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Flea Collar

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Poisonous to: Cats, Dogs

Level of toxicity: Generally mild to severe, life-threatening

Common signs to watch for:

  • Lethargy
  • Walking drunk
  • Dilated pupils
  • Seizures
  • Coma
  • Drooling
  • Vomiting
  • Diarrhea
  • Bloating
  • Slowed heart rate
  • Collapse
  • Hypotension
  • Hypertension

Flea and tick collars vary in their active ingredient. Often, these collars contain amitraz (a chemical that is an alpha2-adrenergic agonist and monoamine oxidase inhibitor), organophosphates or carbamates, or pyrethrins/pyrethroids. Please see each individual active ingredient for more information. When flea and tick collars are accidentally ingested or applied to pets inappropriately, they can result in severe clinical signs of the central nervous system (e.g., lethargy, walking drunk, dilated pupils, seizures, coma), gastrointestinal system (e.g., drooling, vomiting, diarrhea, bloating), and cardiac system (e.g., slowed heart rate, low or high blood pressure). Depending on what the active ingredient is, treatment must be initiated promptly. Removal of the flea collar is also important!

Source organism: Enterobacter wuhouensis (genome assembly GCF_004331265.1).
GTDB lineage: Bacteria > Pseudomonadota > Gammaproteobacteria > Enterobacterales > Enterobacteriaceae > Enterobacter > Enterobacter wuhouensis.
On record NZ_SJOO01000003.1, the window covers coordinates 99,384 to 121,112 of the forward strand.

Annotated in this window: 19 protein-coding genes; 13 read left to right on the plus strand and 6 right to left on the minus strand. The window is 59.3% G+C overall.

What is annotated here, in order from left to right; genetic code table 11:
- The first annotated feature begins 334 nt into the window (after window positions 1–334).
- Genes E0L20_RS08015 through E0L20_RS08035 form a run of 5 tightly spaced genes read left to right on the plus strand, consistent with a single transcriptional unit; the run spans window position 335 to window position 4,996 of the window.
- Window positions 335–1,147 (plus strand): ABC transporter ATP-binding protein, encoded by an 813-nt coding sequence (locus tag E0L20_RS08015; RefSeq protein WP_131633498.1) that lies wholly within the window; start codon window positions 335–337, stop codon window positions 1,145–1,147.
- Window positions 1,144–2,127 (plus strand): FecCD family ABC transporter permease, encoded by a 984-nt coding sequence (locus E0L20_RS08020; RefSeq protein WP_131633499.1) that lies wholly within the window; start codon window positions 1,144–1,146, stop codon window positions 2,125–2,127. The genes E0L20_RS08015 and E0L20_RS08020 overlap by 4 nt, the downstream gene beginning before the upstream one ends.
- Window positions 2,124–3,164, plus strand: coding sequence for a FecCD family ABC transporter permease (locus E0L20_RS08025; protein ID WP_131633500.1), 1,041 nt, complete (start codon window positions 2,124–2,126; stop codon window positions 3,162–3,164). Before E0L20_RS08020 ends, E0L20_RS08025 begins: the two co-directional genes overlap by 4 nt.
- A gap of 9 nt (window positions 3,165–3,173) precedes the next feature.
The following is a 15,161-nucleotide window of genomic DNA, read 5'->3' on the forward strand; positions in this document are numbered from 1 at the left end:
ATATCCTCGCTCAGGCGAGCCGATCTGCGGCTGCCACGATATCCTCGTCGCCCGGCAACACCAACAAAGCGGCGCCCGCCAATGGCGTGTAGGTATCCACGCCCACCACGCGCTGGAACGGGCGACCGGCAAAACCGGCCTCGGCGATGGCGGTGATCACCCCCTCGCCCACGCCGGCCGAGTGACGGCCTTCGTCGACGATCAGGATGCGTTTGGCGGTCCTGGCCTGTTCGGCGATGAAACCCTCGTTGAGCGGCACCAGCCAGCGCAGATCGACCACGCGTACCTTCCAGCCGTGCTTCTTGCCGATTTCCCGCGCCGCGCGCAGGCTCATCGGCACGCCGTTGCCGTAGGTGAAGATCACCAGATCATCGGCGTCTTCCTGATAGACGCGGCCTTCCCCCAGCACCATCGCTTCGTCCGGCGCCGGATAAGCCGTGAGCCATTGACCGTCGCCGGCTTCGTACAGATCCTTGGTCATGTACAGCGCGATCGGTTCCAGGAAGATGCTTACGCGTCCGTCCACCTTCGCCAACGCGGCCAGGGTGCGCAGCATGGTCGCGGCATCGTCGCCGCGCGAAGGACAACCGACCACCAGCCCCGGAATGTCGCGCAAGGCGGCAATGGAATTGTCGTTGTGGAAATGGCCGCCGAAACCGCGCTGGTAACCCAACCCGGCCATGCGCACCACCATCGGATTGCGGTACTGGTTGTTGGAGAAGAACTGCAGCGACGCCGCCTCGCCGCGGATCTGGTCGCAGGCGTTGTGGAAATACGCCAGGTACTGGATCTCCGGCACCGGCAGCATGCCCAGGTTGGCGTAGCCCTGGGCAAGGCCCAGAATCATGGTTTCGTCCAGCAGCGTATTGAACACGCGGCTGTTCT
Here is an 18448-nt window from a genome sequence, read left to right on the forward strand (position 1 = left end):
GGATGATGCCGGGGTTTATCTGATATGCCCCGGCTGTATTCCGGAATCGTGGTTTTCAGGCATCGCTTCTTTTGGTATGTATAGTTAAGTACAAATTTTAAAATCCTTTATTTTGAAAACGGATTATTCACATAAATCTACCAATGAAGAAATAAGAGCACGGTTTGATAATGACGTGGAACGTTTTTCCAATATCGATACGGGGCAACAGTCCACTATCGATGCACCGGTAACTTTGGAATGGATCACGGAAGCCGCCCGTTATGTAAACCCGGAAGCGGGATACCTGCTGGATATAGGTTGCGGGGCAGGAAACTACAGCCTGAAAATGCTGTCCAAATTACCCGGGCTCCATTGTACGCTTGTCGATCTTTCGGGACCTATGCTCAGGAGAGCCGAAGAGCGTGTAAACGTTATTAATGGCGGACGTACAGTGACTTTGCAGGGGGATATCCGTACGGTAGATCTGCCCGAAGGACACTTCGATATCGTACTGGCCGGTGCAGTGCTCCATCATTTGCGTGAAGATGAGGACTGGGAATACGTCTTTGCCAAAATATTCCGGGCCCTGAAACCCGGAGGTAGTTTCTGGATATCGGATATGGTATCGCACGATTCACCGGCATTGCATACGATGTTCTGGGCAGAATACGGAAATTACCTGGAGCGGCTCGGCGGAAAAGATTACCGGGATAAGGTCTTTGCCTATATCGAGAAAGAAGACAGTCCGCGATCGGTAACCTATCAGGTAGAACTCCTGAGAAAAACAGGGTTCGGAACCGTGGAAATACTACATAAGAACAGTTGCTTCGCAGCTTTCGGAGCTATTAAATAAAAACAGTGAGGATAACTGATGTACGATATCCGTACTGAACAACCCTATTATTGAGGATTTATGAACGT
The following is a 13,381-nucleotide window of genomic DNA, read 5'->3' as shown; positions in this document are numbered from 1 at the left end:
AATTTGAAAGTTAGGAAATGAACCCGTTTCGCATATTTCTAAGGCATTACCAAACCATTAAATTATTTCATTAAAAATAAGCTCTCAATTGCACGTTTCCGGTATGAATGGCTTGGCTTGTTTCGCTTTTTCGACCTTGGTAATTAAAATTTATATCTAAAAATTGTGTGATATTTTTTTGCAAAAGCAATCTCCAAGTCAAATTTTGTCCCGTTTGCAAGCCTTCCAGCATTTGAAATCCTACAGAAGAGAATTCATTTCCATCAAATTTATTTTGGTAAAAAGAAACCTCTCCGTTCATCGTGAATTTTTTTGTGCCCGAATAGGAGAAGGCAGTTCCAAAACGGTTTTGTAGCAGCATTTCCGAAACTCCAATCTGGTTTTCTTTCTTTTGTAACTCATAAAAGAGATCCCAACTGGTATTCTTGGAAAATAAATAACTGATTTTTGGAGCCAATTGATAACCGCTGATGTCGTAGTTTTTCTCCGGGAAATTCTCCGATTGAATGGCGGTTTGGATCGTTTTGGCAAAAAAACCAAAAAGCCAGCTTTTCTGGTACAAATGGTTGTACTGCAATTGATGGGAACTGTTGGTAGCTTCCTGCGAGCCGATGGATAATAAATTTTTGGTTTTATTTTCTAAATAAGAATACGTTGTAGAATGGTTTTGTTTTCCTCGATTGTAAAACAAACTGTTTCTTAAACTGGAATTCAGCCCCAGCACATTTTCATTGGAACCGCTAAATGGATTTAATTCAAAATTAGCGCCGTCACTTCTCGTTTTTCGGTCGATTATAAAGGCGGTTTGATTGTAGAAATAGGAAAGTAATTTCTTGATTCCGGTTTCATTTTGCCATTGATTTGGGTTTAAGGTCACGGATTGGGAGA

Poison type: Medications

Alternate names: Amitraz, Preventic, pyrethrins, pyrethroids, organophosphates, carbamates